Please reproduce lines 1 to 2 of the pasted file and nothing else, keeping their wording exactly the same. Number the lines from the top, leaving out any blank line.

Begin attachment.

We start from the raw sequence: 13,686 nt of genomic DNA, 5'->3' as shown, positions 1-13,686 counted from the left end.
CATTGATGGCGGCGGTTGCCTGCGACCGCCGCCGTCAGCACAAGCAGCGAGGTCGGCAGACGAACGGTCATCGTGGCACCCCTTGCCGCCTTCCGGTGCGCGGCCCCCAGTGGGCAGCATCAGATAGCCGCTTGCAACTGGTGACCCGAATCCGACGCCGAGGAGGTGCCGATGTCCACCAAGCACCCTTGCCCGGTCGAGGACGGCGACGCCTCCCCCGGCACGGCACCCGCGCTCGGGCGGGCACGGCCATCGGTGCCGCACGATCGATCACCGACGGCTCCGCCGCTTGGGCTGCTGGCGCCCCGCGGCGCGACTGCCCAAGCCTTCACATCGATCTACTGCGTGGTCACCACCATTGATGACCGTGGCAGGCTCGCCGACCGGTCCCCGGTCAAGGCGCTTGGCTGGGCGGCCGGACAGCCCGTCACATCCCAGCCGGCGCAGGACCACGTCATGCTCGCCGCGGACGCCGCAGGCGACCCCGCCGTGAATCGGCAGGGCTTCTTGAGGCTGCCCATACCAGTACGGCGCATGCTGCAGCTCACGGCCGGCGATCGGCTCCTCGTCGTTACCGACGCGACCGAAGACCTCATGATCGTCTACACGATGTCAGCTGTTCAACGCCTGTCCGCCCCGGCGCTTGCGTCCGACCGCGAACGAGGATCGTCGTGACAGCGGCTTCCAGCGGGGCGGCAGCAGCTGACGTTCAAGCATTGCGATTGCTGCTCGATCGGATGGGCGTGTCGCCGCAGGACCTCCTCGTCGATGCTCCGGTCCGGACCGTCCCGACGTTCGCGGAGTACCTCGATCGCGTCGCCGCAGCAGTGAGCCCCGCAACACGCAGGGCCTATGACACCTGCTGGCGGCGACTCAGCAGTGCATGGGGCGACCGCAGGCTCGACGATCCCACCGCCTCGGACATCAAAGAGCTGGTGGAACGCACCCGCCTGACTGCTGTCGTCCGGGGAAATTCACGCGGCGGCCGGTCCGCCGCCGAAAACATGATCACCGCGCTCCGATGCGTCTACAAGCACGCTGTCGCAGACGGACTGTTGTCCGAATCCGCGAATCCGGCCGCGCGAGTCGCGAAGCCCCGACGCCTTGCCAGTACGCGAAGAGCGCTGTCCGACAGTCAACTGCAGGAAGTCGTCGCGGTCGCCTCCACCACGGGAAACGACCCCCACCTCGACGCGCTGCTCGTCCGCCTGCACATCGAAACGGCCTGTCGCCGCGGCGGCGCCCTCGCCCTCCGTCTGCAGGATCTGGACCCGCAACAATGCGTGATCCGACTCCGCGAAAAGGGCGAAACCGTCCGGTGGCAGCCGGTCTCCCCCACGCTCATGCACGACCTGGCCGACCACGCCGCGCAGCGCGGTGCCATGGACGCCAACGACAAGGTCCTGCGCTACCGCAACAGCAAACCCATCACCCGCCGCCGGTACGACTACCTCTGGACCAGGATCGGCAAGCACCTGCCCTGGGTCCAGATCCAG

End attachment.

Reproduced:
We start from the raw sequence: 13,686 nt of genomic DNA, 5'->3' as shown, positions 1-13,686 counted from the left end.
CATTGATGGCGGCGGTTGCCTGCGACCGCCGCCGTCAGCACAAGCAGCGAGGTCGGCAGACGAACGGTCATCGTGGCACCCCTTGCCGCCTTCCGGTGCGCGGCCCCCAGTGGGCAGCATCAGATAGCCGCTTGCAACTGGTGACCCGAATCCGACGCCGAGGAGGTGCCGATGTCCACCAAGCACCCTTGCCCGGTCGAGGACGGCGACGCCTCCCCCGGCACGGCACCCGCGCTCGGGCGGGCACGGCCATCGGTGCCGCACGATCGATCACCGACGGCTCCGCCGCTTGGGCTGCTGGCGCCCCGCGGCGCGACTGCCCAAGCCTTCACATCGATCTACTGCGTGGTCACCACCATTGATGACCGTGGCAGGCTCGCCGACCGGTCCCCGGTCAAGGCGCTTGGCTGGGCGGCCGGACAGCCCGTCACATCCCAGCCGGCGCAGGACCACGTCATGCTCGCCGCGGACGCCGCAGGCGACCCCGCCGTGAATCGGCAGGGCTTCTTGAGGCTGCCCATACCAGTACGGCGCATGCTGCAGCTCACGGCCGGCGATCGGCTCCTCGTCGTTACCGACGCGACCGAAGACCTCATGATCGTCTACACGATGTCAGCTGTTCAACGCCTGTCCGCCCCGGCGCTTGCGTCCGACCGCGAACGAGGATCGTCGTGACAGCGGCTTCCAGCGGGGCGGCAGCAGCTGACGTTCAAGCATTGCGATTGCTGCTCGATCGGATGGGCGTGTCGCCGCAGGACCTCCTCGTCGATGCTCCGGTCCGGACCGTCCCGACGTTCGCGGAGTACCTCGATCGCGTCGCCGCAGCAGTGAGCCCCGCAACACGCAGGGCCTATGACACCTGCTGGCGGCGACTCAGCAGTGCATGGGGCGACCGCAGGCTCGACGATCCCACCGCCTCGGACATCAAAGAGCTGGTGGAACGCACCCGCCTGACTGCTGTCGTCCGGGGAAATTCACGCGGCGGCCGGTCCGCCGCCGAAAACATGATCACCGCGCTCCGATGCGTCTACAAGCACGCTGTCGCAGACGGACTGTTGTCCGAATCCGCGAATCCGGCCGCGCGAGTCGCGAAGCCCCGACGCCTTGCCAGTACGCGAAGAGCGCTGTCCGACAGTCAACTGCAGGAAGTCGTCGCGGTCGCCTCCACCACGGGAAACGACCCCCACCTCGACGCGCTGCTCGTCCGCCTGCACATCGAAACGGCCTGTCGCCGCGGCGGCGCCCTCGCCCTCCGTCTGCAGGATCTGGACCCGCAACAATGCGTGATCCGACTCCGCGAAAAGGGCGAAACCGTCCGGTGGCAGCCGGTCTCCCCCACGCTCATGCACGACCTGGCCGACCACGCCGCGCAGCGCGGTGCCATGGACGCCAACGACAAGGTCCTGCGCTACCGCAACAGCAAACCCATCACCCGCCGCCGGTACGACTACCTCTGGACCAGGATCGGCAAGCACCTGCCCTGGGTCCAGATCCAG